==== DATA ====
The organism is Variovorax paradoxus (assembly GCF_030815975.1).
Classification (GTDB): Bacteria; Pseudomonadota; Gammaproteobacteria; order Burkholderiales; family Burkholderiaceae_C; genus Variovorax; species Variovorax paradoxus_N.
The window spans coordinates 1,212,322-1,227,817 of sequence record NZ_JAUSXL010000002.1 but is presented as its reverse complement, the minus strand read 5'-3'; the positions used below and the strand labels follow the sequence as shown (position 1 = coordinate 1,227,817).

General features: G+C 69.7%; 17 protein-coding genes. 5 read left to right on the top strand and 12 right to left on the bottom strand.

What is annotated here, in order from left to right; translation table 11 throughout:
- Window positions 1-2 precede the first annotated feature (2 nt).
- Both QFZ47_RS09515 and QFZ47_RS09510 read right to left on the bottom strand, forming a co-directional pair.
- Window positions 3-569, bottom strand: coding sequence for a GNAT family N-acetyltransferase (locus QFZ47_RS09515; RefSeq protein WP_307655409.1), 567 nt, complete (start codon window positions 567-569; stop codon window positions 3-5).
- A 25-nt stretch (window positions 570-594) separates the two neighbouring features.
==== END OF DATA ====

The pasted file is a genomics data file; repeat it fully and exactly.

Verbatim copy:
The organism is Variovorax paradoxus (assembly GCF_030815975.1).
Classification (GTDB): Bacteria; Pseudomonadota; Gammaproteobacteria; order Burkholderiales; family Burkholderiaceae_C; genus Variovorax; species Variovorax paradoxus_N.
The window spans coordinates 1,212,322-1,227,817 of sequence record NZ_JAUSXL010000002.1 but is presented as its reverse complement, the minus strand read 5'-3'; the positions used below and the strand labels follow the sequence as shown (position 1 = coordinate 1,227,817).

General features: G+C 69.7%; 17 protein-coding genes. 5 read left to right on the top strand and 12 right to left on the bottom strand.

What is annotated here, in order from left to right; translation table 11 throughout:
- Window positions 1-2 precede the first annotated feature (2 nt).
- Both QFZ47_RS09515 and QFZ47_RS09510 read right to left on the bottom strand, forming a co-directional pair.
- Window positions 3-569, bottom strand: coding sequence for a GNAT family N-acetyltransferase (locus QFZ47_RS09515; RefSeq protein WP_307655409.1), 567 nt, complete (start codon window positions 567-569; stop codon window positions 3-5).
- A 25-nt stretch (window positions 570-594) separates the two neighbouring features.